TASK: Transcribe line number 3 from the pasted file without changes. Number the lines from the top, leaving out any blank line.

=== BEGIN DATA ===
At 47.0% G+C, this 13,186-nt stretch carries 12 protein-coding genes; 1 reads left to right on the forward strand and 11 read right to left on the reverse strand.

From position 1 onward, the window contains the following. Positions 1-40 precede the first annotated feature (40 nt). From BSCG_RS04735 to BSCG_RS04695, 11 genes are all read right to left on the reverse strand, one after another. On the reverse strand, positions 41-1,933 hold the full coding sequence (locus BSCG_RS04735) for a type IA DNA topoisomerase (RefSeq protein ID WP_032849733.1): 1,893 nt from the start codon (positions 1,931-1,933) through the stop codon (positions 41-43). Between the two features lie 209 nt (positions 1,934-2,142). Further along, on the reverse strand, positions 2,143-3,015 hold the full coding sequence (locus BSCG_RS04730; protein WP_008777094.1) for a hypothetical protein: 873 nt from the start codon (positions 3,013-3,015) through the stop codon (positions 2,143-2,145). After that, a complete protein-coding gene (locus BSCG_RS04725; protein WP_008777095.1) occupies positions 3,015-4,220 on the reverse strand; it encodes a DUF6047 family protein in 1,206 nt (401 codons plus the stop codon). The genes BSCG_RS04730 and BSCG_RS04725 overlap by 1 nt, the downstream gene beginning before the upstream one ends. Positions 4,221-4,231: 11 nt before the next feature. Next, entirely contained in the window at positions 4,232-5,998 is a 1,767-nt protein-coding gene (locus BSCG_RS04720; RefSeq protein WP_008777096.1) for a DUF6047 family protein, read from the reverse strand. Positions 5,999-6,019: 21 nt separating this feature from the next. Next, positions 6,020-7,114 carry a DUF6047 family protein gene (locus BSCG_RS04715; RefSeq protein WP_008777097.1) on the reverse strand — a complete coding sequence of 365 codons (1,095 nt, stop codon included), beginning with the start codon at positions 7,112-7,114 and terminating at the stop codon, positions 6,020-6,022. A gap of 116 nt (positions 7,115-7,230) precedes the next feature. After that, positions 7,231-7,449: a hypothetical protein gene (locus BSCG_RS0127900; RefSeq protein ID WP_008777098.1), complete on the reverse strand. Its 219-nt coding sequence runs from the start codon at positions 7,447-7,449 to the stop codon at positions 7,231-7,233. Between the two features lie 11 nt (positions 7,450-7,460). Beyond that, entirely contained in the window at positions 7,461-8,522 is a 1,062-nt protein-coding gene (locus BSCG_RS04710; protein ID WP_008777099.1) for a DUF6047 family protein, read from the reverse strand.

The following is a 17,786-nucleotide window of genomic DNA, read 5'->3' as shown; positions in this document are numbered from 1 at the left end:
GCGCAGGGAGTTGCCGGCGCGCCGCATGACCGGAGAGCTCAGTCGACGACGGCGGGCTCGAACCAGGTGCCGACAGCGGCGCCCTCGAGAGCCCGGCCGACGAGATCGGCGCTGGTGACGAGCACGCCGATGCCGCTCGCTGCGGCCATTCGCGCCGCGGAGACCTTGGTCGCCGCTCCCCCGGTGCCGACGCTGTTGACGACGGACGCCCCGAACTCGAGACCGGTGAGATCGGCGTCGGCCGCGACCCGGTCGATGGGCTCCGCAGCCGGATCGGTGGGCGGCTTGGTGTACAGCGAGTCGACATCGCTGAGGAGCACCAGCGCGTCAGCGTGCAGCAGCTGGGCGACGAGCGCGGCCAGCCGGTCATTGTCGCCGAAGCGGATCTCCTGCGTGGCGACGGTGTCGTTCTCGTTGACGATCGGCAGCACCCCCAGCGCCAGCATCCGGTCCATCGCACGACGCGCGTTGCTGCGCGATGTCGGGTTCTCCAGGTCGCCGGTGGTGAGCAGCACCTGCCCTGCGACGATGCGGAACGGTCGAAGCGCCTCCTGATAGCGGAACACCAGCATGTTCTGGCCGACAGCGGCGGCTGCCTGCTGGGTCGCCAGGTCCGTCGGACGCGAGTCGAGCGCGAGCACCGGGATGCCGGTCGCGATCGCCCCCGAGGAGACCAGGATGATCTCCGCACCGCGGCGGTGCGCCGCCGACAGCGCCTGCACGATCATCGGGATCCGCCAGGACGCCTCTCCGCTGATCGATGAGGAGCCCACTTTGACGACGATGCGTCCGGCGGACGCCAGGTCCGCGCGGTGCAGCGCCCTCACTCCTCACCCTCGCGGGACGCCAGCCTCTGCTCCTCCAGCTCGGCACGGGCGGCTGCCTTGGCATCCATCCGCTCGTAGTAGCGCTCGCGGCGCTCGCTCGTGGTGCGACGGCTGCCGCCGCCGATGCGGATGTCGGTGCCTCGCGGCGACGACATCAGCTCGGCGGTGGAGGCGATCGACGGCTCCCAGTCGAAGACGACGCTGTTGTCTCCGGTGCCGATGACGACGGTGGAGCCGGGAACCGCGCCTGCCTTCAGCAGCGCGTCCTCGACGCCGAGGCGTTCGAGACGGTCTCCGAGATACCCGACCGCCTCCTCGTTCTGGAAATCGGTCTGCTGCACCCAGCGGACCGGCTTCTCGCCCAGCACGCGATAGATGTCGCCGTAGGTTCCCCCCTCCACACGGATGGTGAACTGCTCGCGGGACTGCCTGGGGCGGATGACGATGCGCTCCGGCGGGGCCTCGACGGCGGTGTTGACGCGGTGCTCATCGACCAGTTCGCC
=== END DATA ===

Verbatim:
The following is a 17,786-nucleotide window of genomic DNA, read 5'->3' as shown; positions in this document are numbered from 1 at the left end: